Nutrition Corner: Get ready to grow your own veggies


Nutrition Corner Mary R. Ehret


The weather has changed once again, and springtime has hit northeast Pennsylvania.

It’s time to begin your vegetable garden as this is the time when the last frost occurs in most parts of the country. The last frost date will vary depending on your location, but it’s important to use it as a guideline.

In Pittston and surrounding areas, the last freeze date is during the time period of May 1 through May 15. If the soil is too cold, germination (early growth of the seeds) is slowed; this makes the seeds vulnerable to fungus and other diseases. Stay tuned to your local weather to determine your last freeze date.

To have that lush garden full of delicious veggies when summer rolls around, you’ve got to make sure your seeds have the best possible growing environment. Select those seeds which are best to grown in your area.

It’s time to move outdoors to begin to prepare the ground for planting. First loosen the soil with a garden rake, hoe or shovel and add some kind of organic matter to the existing ground.

Now you’re ready to begin planting. Different plants require different depths in the soil but generally, plant seeds at a depth that is twice their diameter. Following this rule, you’ll find that the smallest seeds will be planted just beneath the surface.

Once the seedlings reach 1-2 inches, it’s time to thin by pulling out every other seedling. Thinning allows the seedlings to grow to full potential height. It’s also important to check the soil for moisture. If it hasn’t rained, let your finger be your guide to watering. If a small amount of the soil sticks to your fingertip, there is no need to water. If no soil sticks to your fingertip, you need to water.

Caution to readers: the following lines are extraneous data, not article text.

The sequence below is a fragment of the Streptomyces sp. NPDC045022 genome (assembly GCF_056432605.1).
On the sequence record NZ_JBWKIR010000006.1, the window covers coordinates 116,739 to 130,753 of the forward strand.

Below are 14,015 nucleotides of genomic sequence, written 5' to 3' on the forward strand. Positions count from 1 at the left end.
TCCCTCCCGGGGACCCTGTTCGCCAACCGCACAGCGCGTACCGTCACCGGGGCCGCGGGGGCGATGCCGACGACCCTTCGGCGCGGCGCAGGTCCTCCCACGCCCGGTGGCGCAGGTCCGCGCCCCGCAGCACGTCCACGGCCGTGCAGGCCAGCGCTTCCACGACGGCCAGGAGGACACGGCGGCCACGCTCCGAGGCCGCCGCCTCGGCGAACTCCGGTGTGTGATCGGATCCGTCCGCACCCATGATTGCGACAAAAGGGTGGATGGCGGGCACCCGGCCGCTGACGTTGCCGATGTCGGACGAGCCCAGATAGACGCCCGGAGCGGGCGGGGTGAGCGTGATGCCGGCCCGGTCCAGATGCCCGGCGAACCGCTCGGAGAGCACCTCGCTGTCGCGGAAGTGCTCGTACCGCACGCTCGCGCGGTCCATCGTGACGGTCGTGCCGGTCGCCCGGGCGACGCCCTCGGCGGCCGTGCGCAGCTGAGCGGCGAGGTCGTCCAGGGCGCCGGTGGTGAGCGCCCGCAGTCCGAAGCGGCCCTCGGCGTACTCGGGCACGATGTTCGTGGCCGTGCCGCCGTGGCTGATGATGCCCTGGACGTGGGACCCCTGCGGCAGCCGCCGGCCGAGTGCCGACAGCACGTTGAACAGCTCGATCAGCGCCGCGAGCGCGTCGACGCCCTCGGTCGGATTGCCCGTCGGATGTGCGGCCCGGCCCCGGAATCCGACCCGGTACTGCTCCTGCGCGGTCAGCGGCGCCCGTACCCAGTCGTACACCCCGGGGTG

Growing vegetables like cucumbers and beans is fun to watch. Children will be more interested in eating those veggies when they’ve been involved in growing them.

We know that we need to boost our vegetables every day. We also need to ensure that half of our grains are from whole grains. That includes oatmeal, popcorn, whole grain breads and grains like barley, brown rice, whole grain cornmeal, quinoa, and rolled rye flakes. Many folks are trying to boost whole grains in their diets as well as reduce sodium.

Here is a great recipe that is easy to make and includes whole grains with little or no salt.

Three grain biscuits

¾ cup whole wheat flour

½ cup all-purpose flour

½ cup whole-grain cornmeal

3 teaspoons baking powder

¼ cup shortening

½ cup old-fashion or quick-cooking oats

¾ cup skim milk

Heat oven to 400 degrees F. Mix flours, cornmeal and baking powder. Cut in shortening using two table knives or pastry blender.

Stir in oats. Stir in milk and form a ball. Place on lightly-floured board. Knead 10 times. Pat or roll to 1/2-inch thick. Cut with 2 1/2 in round cutter or the rim of a glass.

Place on ungreased cookie sheets. Brush with milk.

Bake 10 to 12 minutes or until golden brown. Optional, sprinkle grated asiago or parmesan cheese after brushing with milk.

Nutrition Corner Mary R. Ehret
http://psdispatch.com/wp-content/uploads/2016/04/web1_Ehret-1.jpgNutrition Corner Mary R. Ehret

Mary Ehret is the Penn State Extension Nutrition Links Supervisor in Luzerne, Lackawanna, Monroe, Carbon, Sullivan and Bradford Counties. Reach her at 570-825-1701 or at mre2@psu.edu

Mary Ehret is the Penn State Extension Nutrition Links Supervisor in Luzerne, Lackawanna, Monroe, Carbon, Sullivan and Bradford Counties. Reach her at 570-825-1701 or at mre2@psu.edu

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